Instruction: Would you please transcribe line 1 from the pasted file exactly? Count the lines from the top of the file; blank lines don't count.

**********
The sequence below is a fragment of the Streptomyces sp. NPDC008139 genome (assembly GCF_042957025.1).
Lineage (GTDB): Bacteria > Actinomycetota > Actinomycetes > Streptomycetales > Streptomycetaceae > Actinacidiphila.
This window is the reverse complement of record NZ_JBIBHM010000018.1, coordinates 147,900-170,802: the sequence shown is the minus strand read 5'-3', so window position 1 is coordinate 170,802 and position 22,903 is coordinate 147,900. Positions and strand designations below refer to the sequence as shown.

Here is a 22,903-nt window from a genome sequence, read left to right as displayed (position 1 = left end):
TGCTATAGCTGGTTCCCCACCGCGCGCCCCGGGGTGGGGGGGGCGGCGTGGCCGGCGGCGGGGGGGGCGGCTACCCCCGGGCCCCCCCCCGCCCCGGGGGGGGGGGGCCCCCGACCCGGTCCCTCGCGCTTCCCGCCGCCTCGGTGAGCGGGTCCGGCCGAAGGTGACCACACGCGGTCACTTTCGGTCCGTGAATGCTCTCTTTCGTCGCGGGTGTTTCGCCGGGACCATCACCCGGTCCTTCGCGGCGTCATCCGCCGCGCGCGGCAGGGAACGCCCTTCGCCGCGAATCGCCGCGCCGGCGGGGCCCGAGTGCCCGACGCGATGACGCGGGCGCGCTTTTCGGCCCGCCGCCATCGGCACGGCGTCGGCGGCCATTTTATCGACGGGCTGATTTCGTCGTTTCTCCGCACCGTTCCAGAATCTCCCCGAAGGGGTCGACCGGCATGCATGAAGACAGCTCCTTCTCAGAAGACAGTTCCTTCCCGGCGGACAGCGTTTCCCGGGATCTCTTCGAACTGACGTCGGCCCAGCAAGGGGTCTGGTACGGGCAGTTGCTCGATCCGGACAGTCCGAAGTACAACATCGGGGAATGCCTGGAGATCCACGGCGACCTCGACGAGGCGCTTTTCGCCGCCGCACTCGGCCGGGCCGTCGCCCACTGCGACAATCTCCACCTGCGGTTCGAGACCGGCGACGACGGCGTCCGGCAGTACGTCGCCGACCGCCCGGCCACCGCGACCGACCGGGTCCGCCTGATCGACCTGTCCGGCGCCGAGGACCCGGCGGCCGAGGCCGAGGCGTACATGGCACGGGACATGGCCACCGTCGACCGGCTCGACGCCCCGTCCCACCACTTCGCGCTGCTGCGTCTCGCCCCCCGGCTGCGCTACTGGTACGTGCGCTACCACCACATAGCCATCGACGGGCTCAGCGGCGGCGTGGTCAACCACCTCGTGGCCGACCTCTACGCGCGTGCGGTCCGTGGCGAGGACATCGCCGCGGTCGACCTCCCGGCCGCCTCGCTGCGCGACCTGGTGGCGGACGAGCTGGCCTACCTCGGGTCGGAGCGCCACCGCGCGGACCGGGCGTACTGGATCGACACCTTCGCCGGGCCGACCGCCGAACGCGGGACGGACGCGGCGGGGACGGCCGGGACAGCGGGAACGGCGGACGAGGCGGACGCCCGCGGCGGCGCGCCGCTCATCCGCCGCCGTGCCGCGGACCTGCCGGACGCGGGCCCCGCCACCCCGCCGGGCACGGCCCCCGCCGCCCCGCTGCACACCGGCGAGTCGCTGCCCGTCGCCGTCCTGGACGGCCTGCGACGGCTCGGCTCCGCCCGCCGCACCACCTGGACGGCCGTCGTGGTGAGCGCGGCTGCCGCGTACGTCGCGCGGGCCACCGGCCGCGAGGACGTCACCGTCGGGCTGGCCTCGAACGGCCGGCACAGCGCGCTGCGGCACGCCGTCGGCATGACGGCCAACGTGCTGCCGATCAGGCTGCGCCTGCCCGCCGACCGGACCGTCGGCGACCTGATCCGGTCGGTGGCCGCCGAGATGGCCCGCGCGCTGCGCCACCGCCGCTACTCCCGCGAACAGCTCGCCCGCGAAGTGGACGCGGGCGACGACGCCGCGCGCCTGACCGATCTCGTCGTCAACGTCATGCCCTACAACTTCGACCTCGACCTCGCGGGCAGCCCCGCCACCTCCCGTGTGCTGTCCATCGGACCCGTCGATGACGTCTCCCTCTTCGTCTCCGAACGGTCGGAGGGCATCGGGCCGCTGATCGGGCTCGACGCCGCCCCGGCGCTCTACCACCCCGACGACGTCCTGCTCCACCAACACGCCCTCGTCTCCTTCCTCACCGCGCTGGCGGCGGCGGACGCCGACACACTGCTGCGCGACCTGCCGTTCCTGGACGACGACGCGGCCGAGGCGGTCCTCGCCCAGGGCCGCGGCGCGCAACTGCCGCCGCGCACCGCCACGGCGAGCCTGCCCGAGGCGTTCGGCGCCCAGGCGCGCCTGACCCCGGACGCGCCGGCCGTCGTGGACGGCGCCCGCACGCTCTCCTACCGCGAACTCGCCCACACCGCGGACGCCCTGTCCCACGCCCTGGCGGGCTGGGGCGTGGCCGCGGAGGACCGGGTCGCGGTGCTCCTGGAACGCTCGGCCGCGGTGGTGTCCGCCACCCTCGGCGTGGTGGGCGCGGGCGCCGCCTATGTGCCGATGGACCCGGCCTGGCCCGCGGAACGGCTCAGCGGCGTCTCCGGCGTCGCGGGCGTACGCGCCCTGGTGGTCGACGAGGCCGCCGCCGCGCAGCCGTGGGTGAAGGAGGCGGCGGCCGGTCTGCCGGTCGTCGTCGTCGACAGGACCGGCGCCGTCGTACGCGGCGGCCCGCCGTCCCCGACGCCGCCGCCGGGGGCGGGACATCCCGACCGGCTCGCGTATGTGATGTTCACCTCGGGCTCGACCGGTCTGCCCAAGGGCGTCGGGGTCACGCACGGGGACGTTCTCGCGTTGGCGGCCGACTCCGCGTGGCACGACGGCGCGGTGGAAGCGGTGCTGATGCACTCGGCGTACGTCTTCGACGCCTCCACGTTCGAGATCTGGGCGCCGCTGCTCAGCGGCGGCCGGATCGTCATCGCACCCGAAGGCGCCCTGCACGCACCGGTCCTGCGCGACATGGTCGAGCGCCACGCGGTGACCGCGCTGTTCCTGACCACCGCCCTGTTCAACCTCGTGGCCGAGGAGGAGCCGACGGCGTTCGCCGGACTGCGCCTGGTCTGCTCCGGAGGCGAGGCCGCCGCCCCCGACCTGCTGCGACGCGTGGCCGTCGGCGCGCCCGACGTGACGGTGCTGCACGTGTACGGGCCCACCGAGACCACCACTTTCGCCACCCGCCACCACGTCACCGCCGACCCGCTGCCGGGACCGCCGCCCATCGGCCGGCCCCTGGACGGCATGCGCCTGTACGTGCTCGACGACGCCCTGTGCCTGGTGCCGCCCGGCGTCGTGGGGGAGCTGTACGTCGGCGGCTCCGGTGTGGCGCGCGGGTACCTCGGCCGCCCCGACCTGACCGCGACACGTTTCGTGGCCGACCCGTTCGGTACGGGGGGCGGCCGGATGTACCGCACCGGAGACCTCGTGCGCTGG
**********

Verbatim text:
The sequence below is a fragment of the Streptomyces sp. NPDC008139 genome (assembly GCF_042957025.1).